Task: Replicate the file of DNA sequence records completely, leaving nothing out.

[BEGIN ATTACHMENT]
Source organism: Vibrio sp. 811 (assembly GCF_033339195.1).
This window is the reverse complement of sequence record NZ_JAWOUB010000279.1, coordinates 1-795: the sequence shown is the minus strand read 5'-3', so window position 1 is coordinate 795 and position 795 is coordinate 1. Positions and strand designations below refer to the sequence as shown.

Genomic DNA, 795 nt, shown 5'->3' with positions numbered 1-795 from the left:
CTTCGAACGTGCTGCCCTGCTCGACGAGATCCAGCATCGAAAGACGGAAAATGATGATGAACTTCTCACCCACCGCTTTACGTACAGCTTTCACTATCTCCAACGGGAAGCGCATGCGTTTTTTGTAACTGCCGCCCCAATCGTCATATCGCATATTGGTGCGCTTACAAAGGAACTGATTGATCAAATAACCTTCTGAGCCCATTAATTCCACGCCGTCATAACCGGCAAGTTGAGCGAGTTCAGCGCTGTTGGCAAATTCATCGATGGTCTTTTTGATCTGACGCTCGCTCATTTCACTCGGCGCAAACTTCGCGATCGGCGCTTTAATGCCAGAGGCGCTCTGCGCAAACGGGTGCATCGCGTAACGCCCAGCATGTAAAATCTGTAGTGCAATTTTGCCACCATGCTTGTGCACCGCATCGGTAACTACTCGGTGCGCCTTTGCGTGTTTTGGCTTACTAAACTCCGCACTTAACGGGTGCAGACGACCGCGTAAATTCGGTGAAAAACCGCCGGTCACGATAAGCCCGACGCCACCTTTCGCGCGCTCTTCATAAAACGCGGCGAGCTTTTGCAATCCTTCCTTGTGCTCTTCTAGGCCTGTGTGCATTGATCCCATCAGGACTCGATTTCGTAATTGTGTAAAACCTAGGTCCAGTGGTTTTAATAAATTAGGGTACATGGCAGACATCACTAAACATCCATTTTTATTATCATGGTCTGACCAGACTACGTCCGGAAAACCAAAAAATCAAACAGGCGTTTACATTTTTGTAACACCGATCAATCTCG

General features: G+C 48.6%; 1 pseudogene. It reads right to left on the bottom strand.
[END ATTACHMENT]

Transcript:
Source organism: Vibrio sp. 811 (assembly GCF_033339195.1).
This window is the reverse complement of sequence record NZ_JAWOUB010000279.1, coordinates 1-795: the sequence shown is the minus strand read 5'-3', so window position 1 is coordinate 795 and position 795 is coordinate 1. Positions and strand designations below refer to the sequence as shown.

Genomic DNA, 795 nt, shown 5'->3' with positions numbered 1-795 from the left:
CTTCGAACGTGCTGCCCTGCTCGACGAGATCCAGCATCGAAAGACGGAAAATGATGATGAACTTCTCACCCACCGCTTTACGTACAGCTTTCACTATCTCCAACGGGAAGCGCATGCGTTTTTTGTAACTGCCGCCCCAATCGTCATATCGCATATTGGTGCGCTTACAAAGGAACTGATTGATCAAATAACCTTCTGAGCCCATTAATTCCACGCCGTCATAACCGGCAAGTTGAGCGAGTTCAGCGCTGTTGGCAAATTCATCGATGGTCTTTTTGATCTGACGCTCGCTCATTTCACTCGGCGCAAACTTCGCGATCGGCGCTTTAATGCCAGAGGCGCTCTGCGCAAACGGGTGCATCGCGTAACGCCCAGCATGTAAAATCTGTAGTGCAATTTTGCCACCATGCTTGTGCACCGCATCGGTAACTACTCGGTGCGCCTTTGCGTGTTTTGGCTTACTAAACTCCGCACTTAACGGGTGCAGACGACCGCGTAAATTCGGTGAAAAACCGCCGGTCACGATAAGCCCGACGCCACCTTTCGCGCGCTCTTCATAAAACGCGGCGAGCTTTTGCAATCCTTCCTTGTGCTCTTCTAGGCCTGTGTGCATTGATCCCATCAGGACTCGATTTCGTAATTGTGTAAAACCTAGGTCCAGTGGTTTTAATAAATTAGGGTACATGGCAGACATCACTAAACATCCATTTTTATTATCATGGTCTGACCAGACTACGTCCGGAAAACCAAAAAATCAAACAGGCGTTTACATTTTTGTAACACCGATCAATCTCG

General features: G+C 48.6%; 1 pseudogene. It reads right to left on the bottom strand.